header image

Favorable and Unfavorable Effects: A Typology of Benefactive and Adversative Constructions in Japanese, Korean, and Ainu

Katsunobu Izutsu (Hokkaido) and Takeshi Koguma (Miyazaki)

Friday, May 18th
Buchanan B215

The present paper attempts a conceptual analysis of Japanese, Korean, and Ainu benefactive and adversative constructions, demonstrating that their differences are identifiable as different stages in the grammatical development in which the speaker-oriented notion of (un)favorableness is extended to second- and third-person entities. It is well known that some Japanese, Korean, and Ainu verbs with the sense ‘give’ are used to form certain benefactive constructions as illustrated in (1). Although their constructional meanings hardly manifest themselves in the English translations, the speaker obviously assumes a recipient (someone who is listened to) to receive a benefit or favorable effect from an agent (another one who listens) in sentences like (1a-c).

Japanese has another comparable construction with the verb morau ‘get/receive’ as exemplified in (2a), which differs in that the subject refers to the recipient, not the agent. The so-called adversative passive instantiated in (2b) amounts to a negative counterpart of the construction, in which the recipient receives an unfavorable rather than favorable effect.

Korean and Ainu seemingly lack equivalents to the Japanese -te morau construction and adversative passive (Hwang et al. 1988), where the recipient is coded in the subject. On the other hand, the so-called possessor raising construction, illustrated in (3a), could be viewed as a Korean counterpart of the -te morau construction and adversative passive, in which the “raised” object, not the subject, refers to the recipient of the relevant favorable or unfavorable effect. Although notions like “inalienability,” “affectedness,” and “entailment” somehow condition the acceptable uses (Kim 1999; Cho 2003; Bak 2004), an unfavorable effect (as in (3a-b)) or favorable effect (as in (3c)) on the first object entity (the recipient) seems to best characterize the constructional meaning.

Ainu has developed special pronominal prefixes (enci=, unci=) in some dialects, which are confined to the benefactive or adversative passive with a first person patient. Prefixed to verbs like omap ‘love,’ otuwasi ‘praise,’ ere ‘feed,’ kore ‘give,’ and eiwanke ‘employ,’ enci= (singular) and unci= (plural) depict the speaker(s) as having a favorable effect of the events encoded in the verbs. Likewise, they describe the speaker(s) as having an unfavorable effect of the encoded events when attached to verbs like emina ‘laugh at,’ omante ‘pack off,’ eukoitak ‘speak (ill) of,’ mososo ‘(disturb and) awake,’ rayke ‘kill,’ and kikkik ‘hit.’

Japanese and Korean have full-fledged benefactive and adversative constructions where any person (1-3) can be the agent and recipient; nevertheless, they differ in that the relevant recipient is typically encoded by the subject in Japanese but by the object in Korean. In contrast, the Ainu counterparts, the V wa kore construction ‘(do) me/us’ and enci/unci passive ‘I/We get (done),’ have very limited applicability in terms of person; the recipient must be the first person.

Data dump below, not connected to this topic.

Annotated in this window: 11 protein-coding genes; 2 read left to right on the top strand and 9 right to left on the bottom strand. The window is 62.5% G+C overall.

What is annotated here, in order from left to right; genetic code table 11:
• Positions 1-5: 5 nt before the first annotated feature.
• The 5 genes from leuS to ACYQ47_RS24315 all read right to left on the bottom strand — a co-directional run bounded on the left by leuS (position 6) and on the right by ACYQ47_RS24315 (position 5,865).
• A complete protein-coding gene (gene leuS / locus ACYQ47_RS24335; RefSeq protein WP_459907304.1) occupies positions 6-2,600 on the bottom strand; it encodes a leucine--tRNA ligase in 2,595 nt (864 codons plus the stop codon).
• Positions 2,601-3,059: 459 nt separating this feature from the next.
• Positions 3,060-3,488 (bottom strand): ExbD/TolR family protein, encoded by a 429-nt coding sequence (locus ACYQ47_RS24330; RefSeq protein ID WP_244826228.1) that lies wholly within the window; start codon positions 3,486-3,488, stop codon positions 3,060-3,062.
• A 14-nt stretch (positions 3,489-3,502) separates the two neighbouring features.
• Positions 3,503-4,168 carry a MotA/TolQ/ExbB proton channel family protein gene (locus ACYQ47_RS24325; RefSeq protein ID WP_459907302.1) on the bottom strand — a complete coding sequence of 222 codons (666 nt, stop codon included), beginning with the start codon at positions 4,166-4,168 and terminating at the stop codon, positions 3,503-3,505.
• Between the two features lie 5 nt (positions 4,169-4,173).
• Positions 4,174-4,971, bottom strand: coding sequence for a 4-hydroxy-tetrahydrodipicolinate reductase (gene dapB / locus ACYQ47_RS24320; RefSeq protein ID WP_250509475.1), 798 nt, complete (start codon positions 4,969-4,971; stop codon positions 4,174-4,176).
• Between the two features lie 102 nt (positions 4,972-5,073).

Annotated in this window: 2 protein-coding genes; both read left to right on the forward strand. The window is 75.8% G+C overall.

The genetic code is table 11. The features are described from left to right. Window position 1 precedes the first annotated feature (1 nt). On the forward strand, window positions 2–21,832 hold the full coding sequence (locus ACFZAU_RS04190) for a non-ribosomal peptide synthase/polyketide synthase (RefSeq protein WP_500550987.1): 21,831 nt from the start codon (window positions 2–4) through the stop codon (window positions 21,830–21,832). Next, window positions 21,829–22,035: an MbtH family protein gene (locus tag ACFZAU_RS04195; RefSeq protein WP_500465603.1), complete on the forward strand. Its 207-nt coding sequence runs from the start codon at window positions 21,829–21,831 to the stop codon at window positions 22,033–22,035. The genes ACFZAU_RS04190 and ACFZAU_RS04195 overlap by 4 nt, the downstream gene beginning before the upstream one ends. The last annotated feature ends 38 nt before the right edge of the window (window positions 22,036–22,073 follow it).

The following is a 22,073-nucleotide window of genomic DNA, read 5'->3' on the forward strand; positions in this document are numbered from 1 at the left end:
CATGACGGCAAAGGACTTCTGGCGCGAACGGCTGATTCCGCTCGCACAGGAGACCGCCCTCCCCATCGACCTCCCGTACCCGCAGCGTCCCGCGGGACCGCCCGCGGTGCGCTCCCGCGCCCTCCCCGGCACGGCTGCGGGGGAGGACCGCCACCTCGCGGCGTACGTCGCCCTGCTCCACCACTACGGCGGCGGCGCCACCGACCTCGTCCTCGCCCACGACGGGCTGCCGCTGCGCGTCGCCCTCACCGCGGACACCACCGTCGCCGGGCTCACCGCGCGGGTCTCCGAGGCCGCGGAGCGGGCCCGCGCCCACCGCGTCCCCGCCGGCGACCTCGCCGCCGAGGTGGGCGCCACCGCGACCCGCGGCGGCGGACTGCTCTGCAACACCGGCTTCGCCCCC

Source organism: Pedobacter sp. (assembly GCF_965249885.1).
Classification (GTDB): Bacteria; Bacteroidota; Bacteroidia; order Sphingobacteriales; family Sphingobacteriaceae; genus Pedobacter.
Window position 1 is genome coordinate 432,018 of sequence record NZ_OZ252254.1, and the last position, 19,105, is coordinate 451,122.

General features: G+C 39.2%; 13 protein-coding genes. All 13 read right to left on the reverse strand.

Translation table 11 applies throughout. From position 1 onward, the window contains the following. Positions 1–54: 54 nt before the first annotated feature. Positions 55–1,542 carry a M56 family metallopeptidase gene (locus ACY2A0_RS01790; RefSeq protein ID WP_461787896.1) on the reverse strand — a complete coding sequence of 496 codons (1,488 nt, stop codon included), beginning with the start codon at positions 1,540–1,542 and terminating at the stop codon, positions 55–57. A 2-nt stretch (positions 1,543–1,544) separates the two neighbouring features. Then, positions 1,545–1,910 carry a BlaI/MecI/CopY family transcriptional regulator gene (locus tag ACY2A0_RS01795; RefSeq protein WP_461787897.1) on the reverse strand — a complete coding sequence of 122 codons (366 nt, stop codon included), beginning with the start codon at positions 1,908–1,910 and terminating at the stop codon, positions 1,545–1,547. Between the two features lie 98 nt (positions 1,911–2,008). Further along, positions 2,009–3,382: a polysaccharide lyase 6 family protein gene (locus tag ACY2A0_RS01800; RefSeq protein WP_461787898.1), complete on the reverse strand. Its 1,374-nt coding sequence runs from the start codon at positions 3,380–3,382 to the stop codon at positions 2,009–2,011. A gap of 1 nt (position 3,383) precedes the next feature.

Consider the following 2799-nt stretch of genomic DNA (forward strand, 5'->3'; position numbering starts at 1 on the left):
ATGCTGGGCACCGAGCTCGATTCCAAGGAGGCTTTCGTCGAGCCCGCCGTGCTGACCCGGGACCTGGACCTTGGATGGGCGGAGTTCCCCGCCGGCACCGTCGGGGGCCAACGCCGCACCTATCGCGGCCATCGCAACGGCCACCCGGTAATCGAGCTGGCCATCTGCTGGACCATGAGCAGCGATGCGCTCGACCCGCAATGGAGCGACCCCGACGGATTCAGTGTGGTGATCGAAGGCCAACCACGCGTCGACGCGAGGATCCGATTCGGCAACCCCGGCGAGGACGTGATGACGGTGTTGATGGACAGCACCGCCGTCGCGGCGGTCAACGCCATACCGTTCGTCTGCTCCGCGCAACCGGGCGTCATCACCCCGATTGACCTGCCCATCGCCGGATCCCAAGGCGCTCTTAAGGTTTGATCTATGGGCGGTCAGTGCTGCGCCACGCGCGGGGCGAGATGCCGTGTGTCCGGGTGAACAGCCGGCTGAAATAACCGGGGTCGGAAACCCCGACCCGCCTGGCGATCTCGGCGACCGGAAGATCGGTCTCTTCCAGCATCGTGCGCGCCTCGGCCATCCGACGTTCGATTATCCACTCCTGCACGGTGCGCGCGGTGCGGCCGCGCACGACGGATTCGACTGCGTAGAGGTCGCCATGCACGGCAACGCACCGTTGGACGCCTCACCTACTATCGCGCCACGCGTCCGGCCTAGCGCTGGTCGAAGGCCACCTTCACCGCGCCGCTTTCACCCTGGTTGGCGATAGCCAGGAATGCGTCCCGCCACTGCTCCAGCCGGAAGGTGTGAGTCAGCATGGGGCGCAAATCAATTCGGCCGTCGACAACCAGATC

The present paper argues that the morphosyntactic and semantic-functional differences among those constructions reflect the degree of “de-subjectification” (Nakamura 2009) that each language has achieved (cf. “subjectivity” Langacker 1991). It further points out that the constructional differences could correlate with Talmy’s (1985) typological distinction between “verb-framed and satellite-framed languages.”

(See the attached PDF for data)


Bak, J. 2004. Optional Case Marking of the Possessor in Korean: a Study of Double Accusative Marking of Possessor/Possessee in Korean Based on Corpus Study and Optimality Computation. MA thesis. University of Manitoba.

Cho, S. 2003. A Conditioning Factor in Possessor Agreement Constructions. Japanese/Korean Linguistics 11.

Hwang, C., S. Li, S. Chang, and K. Li (Seoul Daehaggyo Eohag Yeonguso). 1988. Han-Ireo daejo bunseog. Myeongji Chulpansa.

Kim, Y. 1989. Inalienable Possession as a Semantic Relationship Underlying Predication: the Case of Multiple-Accusative Constructions. Harvard Studies in Korean Linguistics III. Harvard University.

Langacker, R. W. 1991. Foundations of Cognitive Grammar, vol. II: Descriptive Application. Stanford University Press.

Nakamura, Y. Ninchi Moodo no Shatei. ‘Uchi’ to ‘Soto’ no Gengogaku. Kaitakusha.

Talmy, L. 1985. Lexicalization Patterns: Semantic Structure in Lexical Forms. Language Typology and Syntactic Description, vol. 3: Grammatical Categories and the Lexicon. Cambridge University Press.

Download PDF

a place of mind, The University of British Columbia

Faculty of Arts - Department of Englsh
397 - 1873 East Mall,
Vancouver, BC, V6T 1Z1, Canada

Emergency Procedures | Accessibility | Contact UBC  | © Copyright The University of British Columbia